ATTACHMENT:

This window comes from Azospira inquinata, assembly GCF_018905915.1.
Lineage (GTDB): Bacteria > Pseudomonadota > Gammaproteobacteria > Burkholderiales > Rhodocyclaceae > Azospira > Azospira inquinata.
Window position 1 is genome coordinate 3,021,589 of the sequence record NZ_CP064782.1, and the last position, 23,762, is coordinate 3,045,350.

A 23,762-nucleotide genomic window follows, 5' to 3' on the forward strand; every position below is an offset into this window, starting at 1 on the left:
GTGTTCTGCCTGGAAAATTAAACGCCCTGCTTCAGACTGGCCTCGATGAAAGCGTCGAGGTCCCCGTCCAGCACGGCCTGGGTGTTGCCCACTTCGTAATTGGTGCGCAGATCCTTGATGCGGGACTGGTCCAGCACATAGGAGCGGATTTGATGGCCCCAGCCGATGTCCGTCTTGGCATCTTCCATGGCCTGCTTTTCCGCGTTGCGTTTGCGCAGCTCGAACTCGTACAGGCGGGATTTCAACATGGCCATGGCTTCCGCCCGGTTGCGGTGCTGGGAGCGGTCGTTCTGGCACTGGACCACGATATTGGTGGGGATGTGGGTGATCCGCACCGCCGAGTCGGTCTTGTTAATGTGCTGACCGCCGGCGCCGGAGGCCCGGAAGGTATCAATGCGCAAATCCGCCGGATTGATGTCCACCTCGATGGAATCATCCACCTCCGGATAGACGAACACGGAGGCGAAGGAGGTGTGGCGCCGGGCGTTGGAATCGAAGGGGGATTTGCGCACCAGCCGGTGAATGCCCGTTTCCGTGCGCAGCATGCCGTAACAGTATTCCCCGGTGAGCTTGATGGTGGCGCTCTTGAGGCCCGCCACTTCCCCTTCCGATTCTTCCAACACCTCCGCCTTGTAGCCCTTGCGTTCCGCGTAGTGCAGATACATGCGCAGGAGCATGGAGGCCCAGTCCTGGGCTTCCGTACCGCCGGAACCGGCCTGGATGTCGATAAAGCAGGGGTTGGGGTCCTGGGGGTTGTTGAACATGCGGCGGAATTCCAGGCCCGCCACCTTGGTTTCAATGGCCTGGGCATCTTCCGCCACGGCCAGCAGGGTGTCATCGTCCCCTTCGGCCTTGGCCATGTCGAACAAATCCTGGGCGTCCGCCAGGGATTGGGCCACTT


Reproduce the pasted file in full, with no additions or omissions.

This window comes from Azospira inquinata, assembly GCF_018905915.1.
Lineage (GTDB): Bacteria > Pseudomonadota > Gammaproteobacteria > Burkholderiales > Rhodocyclaceae > Azospira > Azospira inquinata.
Window position 1 is genome coordinate 3,021,589 of the sequence record NZ_CP064782.1, and the last position, 23,762, is coordinate 3,045,350.

A 23,762-nucleotide genomic window follows, 5' to 3' on the forward strand; every position below is an offset into this window, starting at 1 on the left:
GTGTTCTGCCTGGAAAATTAAACGCCCTGCTTCAGACTGGCCTCGATGAAAGCGTCGAGGTCCCCGTCCAGCACGGCCTGGGTGTTGCCCACTTCGTAATTGGTGCGCAGATCCTTGATGCGGGACTGGTCCAGCACATAGGAGCGGATTTGATGGCCCCAGCCGATGTCCGTCTTGGCATCTTCCATGGCCTGCTTTTCCGCGTTGCGTTTGCGCAGCTCGAACTCGTACAGGCGGGATTTCAACATGGCCATGGCTTCCGCCCGGTTGCGGTGCTGGGAGCGGTCGTTCTGGCACTGGACCACGATATTGGTGGGGATGTGGGTGATCCGCACCGCCGAGTCGGTCTTGTTAATGTGCTGACCGCCGGCGCCGGAGGCCCGGAAGGTATCAATGCGCAAATCCGCCGGATTGATGTCCACCTCGATGGAATCATCCACCTCCGGATAGACGAACACGGAGGCGAAGGAGGTGTGGCGCCGGGCGTTGGAATCGAAGGGGGATTTGCGCACCAGCCGGTGAATGCCCGTTTCCGTGCGCAGCATGCCGTAACAGTATTCCCCGGTGAGCTTGATGGTGGCGCTCTTGAGGCCCGCCACTTCCCCTTCCGATTCTTCCAACACCTCCGCCTTGTAGCCCTTGCGTTCCGCGTAGTGCAGATACATGCGCAGGAGCATGGAGGCCCAGTCCTGGGCTTCCGTACCGCCGGAACCGGCCTGGATGTCGATAAAGCAGGGGTTGGGGTCCTGGGGGTTGTTGAACATGCGGCGGAATTCCAGGCCCGCCACCTTGGTTTCAATGGCCTGGGCATCTTCCGCCACGGCCAGCAGGGTGTCATCGTCCCCTTCGGCCTTGGCCATGTCGAACAAATCCTGGGCGTCCGCCAGGGATTGGGCCACTT